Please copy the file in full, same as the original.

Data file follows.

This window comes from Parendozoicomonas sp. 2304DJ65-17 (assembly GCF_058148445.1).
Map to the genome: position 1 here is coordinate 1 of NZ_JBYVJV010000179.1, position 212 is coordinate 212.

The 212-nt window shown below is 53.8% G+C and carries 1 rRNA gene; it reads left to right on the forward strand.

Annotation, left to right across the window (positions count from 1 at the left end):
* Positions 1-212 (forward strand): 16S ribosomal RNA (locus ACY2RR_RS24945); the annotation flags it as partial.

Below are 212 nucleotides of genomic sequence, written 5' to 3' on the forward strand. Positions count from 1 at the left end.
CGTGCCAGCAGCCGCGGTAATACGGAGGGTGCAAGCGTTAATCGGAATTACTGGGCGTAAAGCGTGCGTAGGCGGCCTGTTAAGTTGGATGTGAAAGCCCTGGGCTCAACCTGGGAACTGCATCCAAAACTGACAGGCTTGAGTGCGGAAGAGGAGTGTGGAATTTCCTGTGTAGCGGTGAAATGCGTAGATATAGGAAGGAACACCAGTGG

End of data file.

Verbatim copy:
This window comes from Parendozoicomonas sp. 2304DJ65-17 (assembly GCF_058148445.1).
Map to the genome: position 1 here is coordinate 1 of NZ_JBYVJV010000179.1, position 212 is coordinate 212.

The 212-nt window shown below is 53.8% G+C and carries 1 rRNA gene; it reads left to right on the forward strand.

Annotation, left to right across the window (positions count from 1 at the left end):
* Positions 1-212 (forward strand): 16S ribosomal RNA (locus ACY2RR_RS24945); the annotation flags it as partial.

Below are 212 nucleotides of genomic sequence, written 5' to 3' on the forward strand. Positions count from 1 at the left end.
CGTGCCAGCAGCCGCGGTAATACGGAGGGTGCAAGCGTTAATCGGAATTACTGGGCGTAAAGCGTGCGTAGGCGGCCTGTTAAGTTGGATGTGAAAGCCCTGGGCTCAACCTGGGAACTGCATCCAAAACTGACAGGCTTGAGTGCGGAAGAGGAGTGTGGAATTTCCTGTGTAGCGGTGAAATGCGTAGATATAGGAAGGAACACCAGTGG